San Francisco 49ers linebacker Chris Borland announced his retirement on Monday at the age of 24 over concerns regarding concussions.
Borland revealed the surprising news on ESPN’s Outside the Lines on Monday and cited concerns over his long-term health. His retirement follows former teammate Patrick Willis, who retired last week at the age of 30 over health issues, former Titan Jake Locker, and ex-Steeler Jason Woirlds as players that left the sport early in the last month.
Borland’s logic for his retirement seems to have plenty of merit to it:
“I just honestly want to do what’s best for my health,” Borland said on the news program Monday night. “From what I’ve researched and what I’ve experienced, I don’t think it’s worth the risk.”
The Wisconsin Badger, who believes he may have suffered a concussion during training camp prior to the start of his rookie season, cited the long-term health effects on players like Dave Duerson, Ray Easterling, and Mike Webster.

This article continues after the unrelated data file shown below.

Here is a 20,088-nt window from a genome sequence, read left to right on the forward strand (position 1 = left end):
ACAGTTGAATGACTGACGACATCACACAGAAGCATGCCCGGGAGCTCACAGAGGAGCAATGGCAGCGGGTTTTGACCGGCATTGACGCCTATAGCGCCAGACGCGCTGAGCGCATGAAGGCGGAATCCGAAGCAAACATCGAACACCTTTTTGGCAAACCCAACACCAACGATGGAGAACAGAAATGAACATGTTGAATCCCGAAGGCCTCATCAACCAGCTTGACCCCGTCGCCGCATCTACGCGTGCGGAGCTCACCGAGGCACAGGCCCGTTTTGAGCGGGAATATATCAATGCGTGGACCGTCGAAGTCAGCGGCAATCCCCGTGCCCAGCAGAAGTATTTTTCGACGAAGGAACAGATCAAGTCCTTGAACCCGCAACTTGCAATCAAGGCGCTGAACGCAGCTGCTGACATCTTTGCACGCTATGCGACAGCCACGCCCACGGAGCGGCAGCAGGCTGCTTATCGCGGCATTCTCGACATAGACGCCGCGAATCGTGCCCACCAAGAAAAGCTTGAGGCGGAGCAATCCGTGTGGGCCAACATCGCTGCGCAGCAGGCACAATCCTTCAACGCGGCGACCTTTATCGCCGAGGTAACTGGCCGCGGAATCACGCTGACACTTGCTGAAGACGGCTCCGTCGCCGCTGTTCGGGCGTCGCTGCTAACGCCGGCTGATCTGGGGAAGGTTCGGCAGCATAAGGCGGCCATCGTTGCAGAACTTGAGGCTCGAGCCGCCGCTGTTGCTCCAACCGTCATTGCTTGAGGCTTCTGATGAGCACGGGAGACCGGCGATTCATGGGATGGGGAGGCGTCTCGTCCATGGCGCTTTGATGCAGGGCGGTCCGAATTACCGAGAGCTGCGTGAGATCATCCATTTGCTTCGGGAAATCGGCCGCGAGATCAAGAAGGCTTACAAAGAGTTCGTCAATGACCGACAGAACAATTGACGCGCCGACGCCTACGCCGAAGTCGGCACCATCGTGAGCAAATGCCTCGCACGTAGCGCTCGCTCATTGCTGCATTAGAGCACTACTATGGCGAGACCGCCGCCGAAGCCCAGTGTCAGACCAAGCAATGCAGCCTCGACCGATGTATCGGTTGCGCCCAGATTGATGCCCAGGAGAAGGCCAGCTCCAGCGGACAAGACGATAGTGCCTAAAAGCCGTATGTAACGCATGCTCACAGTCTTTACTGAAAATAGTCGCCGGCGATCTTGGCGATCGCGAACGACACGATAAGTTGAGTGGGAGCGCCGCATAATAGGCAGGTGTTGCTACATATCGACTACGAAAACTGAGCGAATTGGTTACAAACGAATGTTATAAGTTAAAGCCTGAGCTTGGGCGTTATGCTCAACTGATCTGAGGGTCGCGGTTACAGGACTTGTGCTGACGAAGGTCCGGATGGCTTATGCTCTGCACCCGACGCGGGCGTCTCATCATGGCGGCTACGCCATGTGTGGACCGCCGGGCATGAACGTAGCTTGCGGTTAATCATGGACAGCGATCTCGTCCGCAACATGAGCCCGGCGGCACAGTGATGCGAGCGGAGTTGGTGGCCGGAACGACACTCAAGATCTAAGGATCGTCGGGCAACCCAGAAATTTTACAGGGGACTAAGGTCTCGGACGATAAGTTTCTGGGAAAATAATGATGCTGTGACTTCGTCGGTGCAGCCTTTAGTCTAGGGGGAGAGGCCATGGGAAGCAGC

Duerson and Easterling committed suicide following their playing days. Meanwhile, after his suicide in 2006, former Philadelphia Eagles safety Andre Waters was said to have the brain tissue of an 85-year-old man following brain damage from multiple concussions.
Borland’s theory for wanting to leave before the wear and tear got him does make sense. Simply put, he wanted to get out while the getting was good.
Without question, the issues of player safety and post-retirement care are major challenges for Roger Goodell and the NFL brass.
If young kids see players in their 20s fleeing the sport over health concerns, will their motivation to play football trend downward?
The NFL’s popularity dwarfs baseball, basketball, and hockey but if more players believe they are at risk long-term, Borland’s case is going to be the norm.
Categories: San Francisco 49ers